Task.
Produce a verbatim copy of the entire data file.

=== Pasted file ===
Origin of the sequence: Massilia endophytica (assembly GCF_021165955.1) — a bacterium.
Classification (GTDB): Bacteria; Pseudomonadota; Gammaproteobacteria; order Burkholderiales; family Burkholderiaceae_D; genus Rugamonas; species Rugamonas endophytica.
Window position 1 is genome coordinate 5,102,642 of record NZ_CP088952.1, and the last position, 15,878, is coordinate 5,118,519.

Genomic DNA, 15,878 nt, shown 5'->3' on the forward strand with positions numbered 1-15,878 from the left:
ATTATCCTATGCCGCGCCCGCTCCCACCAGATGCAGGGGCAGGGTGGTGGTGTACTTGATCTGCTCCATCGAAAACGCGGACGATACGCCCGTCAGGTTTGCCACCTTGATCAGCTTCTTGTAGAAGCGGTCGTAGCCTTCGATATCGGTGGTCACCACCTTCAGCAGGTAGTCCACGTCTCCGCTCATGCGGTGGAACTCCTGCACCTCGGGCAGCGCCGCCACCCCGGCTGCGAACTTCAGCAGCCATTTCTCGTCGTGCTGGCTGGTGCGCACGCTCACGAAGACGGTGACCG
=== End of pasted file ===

Origin of the sequence: Massilia endophytica (assembly GCF_021165955.1) — a bacterium.
Classification (GTDB): Bacteria; Pseudomonadota; Gammaproteobacteria; order Burkholderiales; family Burkholderiaceae_D; genus Rugamonas; species Rugamonas endophytica.
Window position 1 is genome coordinate 5,102,642 of record NZ_CP088952.1, and the last position, 15,878, is coordinate 5,118,519.

Genomic DNA, 15,878 nt, shown 5'->3' on the forward strand with positions numbered 1-15,878 from the left:
ATTATCCTATGCCGCGCCCGCTCCCACCAGATGCAGGGGCAGGGTGGTGGTGTACTTGATCTGCTCCATCGAAAACGCGGACGATACGCCCGTCAGGTTTGCCACCTTGATCAGCTTCTTGTAGAAGCGGTCGTAGCCTTCGATATCGGTGGTCACCACCTTCAGCAGGTAGTCCACGTCTCCGCTCATGCGGTGGAACTCCTGCACCTCGGGCAGCGCCGCCACCCCGGCTGCGAACTTCAGCAGCCATTTCTCGTCGTGCTGGCTGGTGCGCACGCTCACGAAGACGGTGACCG